Some people consider the Cape Crow (Corvus capensis) and the Brown-backed Woodpecker (Dendropicos obsoletus crateri) to be the most interesting bird species in the area. The populations of both species are considered unique to Tanzania and are concentrated just in the crater highlands.
A group of species endemic to Tanzania in Ngorongoro overlaps with endemics from the neighboring Serengeti. Those are the Grey-breasted Spurfowl (Pternistis rufopictus), Tanzanian Red-billed Hornbill (Tockus ruahae), Kilimanjaro White-eye (Zosterops eurycricotus), Yellow-collared Lovebird (Agapornis personatus) and the Rufous-tailed Weaver (Histurgops ruficaudus). All these species can be found right in the Ngorongoro Crater.
A species unusual for Ngorongoro is the Gray-crested Helmetshrike (Prionops poliolophus), but records of them appear rarely and have not been updated for a long time. The scientific community suggests that helmetshrikes, inhabitants of Tanzania and Kenya, may have migrated to a neighboring area, the Maswa Game Reserve. It adjoins the Serengeti and Ngorongoro and is a part of that larger ecosystem, but has no current bird database of its own, so we'll skip it here.
North of Ngorongoro lies the famous Lake Natron, known for its pink or red-looking waters when filmed from above. This color is due to the fact that billions of Artemia salina crustaceans, only a few millimeters long, live in the water. They thrive in salty waters, and Natron is a salty alkaline lake. Nearby is Ol Doinyo Lengai, the only volcano in the world that produces natrocarbonatite lava composed mainly of sodium carbonate, which is dissolved in the lake.
Although Lake Natron reaches 52 kilometers (35.4 miles) in length and during the high-water period even extends far beyond the Tanzanian border into neighboring Kenya, it is not a deep lake. Its maximum depth is 2-3 meters (6.6-9.8 feet). In the world of bird lovers, this Tanzanian lake is known for the highest number of Lesser Flamingos - the largest population of these birds in the world breed here. According to some estimates, over 80% of Lesser Flamingos living on our planet are born on Natron. As you might know, the reason for the pinkish color of flamingo plumage is that they eat food containing a lot of carotenoids. There are a lot of them in the microscopic algae eaten by Artemia crustaceans (brine shrimp), which, in turn, become the main diet of flamingos.
You may have seen the fascinating story about flamingos in the movie “The Crimson Wing: Mystery of the Flamingos”, released by Disneynature and filmed here at Lake Natron. It has On IMDB it is rated 7.3, and the critics on Rotten Tomatoes give it 75%. and good reviews. We recommend watching it to those interested in birds, those worried about conservation, and anyone who likes beautiful wildlife documentaries. Unfortunately, the species of Lesser Flamingo (Phoeniconaias minor) is classified as Near Threatened. It's all the more important to be aware of the threats to this ecosystem, to visit Lake Natron, enjoy birdwatching, and to draw as much attention to it as possible, especially in light of rumors of plans to build a soda plant on the lake.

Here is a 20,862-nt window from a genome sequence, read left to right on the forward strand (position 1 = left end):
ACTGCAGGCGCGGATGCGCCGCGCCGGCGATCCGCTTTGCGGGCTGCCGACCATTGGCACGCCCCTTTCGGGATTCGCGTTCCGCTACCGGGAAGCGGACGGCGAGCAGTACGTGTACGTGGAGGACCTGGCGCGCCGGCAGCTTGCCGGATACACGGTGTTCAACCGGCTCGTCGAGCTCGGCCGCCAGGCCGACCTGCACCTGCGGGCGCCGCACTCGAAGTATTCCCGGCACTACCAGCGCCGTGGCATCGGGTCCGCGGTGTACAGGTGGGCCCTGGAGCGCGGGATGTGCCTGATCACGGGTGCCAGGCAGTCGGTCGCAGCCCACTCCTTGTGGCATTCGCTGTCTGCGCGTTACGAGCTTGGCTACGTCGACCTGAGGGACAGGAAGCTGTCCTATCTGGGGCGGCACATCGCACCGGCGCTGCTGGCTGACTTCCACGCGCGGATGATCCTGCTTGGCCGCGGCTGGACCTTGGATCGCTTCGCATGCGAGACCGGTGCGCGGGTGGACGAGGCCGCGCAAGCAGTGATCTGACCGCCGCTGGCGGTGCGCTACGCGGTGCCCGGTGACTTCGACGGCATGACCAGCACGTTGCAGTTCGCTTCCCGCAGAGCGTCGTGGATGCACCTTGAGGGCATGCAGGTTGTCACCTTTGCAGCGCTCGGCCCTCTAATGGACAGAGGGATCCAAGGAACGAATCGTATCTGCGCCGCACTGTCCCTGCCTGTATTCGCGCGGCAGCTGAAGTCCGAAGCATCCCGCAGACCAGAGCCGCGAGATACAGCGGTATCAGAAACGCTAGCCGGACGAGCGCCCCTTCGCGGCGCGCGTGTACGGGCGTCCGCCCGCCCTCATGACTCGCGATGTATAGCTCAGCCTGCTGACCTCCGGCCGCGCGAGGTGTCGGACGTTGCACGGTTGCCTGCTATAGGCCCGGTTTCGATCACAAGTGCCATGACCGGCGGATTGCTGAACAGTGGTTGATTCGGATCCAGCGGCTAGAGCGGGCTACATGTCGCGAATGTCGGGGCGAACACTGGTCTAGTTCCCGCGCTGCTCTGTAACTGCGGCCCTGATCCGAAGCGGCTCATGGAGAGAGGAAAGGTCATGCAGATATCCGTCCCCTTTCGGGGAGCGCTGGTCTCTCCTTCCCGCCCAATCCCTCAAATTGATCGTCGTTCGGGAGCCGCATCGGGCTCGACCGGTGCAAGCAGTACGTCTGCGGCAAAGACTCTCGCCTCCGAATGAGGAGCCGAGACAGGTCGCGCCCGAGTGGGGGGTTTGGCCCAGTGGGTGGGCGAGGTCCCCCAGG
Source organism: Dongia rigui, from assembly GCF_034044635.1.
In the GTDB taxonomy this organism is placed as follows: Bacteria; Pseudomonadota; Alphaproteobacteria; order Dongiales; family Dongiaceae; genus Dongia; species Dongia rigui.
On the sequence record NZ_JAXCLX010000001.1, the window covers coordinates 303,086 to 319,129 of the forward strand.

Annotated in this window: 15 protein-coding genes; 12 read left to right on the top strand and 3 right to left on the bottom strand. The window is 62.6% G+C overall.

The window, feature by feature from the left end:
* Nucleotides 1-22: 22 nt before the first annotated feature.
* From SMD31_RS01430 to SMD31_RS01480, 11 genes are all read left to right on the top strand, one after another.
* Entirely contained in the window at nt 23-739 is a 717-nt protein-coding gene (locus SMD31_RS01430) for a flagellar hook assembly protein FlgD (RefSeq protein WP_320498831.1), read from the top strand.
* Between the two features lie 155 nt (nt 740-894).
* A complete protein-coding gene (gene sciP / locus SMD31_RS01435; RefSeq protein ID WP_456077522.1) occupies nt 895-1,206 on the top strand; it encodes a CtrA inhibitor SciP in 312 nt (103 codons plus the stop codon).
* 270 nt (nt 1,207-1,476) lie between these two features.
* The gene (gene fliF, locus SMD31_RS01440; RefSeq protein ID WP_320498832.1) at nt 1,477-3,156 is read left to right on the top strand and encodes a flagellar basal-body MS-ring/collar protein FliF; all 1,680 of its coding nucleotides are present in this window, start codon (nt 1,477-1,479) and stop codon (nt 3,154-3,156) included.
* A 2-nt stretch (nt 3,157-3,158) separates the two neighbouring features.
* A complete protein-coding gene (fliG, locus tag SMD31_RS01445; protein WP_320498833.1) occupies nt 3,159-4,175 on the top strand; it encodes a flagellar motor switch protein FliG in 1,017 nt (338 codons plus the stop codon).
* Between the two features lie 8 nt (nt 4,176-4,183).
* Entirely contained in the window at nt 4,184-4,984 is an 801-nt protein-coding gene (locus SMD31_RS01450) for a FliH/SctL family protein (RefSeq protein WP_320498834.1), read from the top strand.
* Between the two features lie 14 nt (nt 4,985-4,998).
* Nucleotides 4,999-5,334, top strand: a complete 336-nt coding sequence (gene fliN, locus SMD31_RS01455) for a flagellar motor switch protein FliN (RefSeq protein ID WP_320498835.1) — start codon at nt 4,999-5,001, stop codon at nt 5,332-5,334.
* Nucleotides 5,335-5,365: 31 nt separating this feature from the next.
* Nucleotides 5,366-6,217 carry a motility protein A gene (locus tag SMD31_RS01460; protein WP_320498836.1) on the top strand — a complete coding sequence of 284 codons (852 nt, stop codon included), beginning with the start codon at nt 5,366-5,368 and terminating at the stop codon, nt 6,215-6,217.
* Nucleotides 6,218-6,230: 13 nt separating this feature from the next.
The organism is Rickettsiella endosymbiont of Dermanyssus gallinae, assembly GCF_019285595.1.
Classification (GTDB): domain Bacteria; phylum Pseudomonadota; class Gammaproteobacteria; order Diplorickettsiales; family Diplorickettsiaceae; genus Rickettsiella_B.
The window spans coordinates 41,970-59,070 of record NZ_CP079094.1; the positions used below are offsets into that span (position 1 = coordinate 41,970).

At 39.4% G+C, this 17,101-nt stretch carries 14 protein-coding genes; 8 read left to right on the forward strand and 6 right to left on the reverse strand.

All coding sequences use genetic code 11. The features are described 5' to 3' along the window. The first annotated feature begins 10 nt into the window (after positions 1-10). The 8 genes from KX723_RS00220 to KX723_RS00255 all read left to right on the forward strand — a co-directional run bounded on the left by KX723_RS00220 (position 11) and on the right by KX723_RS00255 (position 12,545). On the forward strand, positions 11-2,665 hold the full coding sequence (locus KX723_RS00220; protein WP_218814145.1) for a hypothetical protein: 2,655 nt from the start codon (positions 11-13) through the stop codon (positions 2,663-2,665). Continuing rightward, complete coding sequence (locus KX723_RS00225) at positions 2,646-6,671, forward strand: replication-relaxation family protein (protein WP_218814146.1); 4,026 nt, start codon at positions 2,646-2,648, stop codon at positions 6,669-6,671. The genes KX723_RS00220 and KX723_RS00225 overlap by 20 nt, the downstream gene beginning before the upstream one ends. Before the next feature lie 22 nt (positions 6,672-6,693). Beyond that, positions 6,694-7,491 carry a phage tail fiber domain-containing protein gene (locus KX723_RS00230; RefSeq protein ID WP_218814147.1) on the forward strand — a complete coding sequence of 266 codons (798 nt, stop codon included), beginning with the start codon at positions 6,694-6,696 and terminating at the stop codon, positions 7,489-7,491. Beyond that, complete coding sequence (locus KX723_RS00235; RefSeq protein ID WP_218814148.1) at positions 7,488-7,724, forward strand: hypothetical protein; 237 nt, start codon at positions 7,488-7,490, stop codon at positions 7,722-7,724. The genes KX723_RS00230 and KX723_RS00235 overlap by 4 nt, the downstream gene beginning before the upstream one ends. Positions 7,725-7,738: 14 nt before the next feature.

In addition to flamingos, the lake is home to waterfowl such as the Little Stint (Calidris minuta), the Chestnut-banded Plover (Charadrius pallidus), which also prefers salty and alkaline waters, and the Glossy Ibis (Plegadis falcinellus). Interestingly, in past years there were tens of thousands of Abdim's Storks (Ciconia abdimii) here, who are indigenous to Africa. It is more typical for them to migrate to the very south of Tanzania and much further south, where they spend most of the year, returning to areas north of the equator to breed.
Another small and beautiful bird, the Somali Bunting (Emberiza poliopleura), also appears at Lake Natron, although its typical range is further to the east. Such deviations from standard ornithological data will be especially interesting to confirm with your own sightings. One of the most common birds here is the White-winged Tern (Chlidonias leucopterus), which comes from Europe and Asia to spend the winter here in Africa. In total, more than 200 species can be observed at and around Lake Natron, primarily in the Engaruka basin, although exact counts have not been made for this location.
South of Ngorongoro there is another shallow salt lake, Lake Eyasi. During dry periods it can dry up completely, so local people cross it on foot. During the most generous (precipitation-wise) periods the lake is no deeper than one meter (about 3 feet), although in some years there is enough water in Eyasi to attract hippos from the neighboring Serengeti. It is up to 80 kilometers (50 miles) long. But as a rule, there is still enough water in the lake to sustain waterfowl.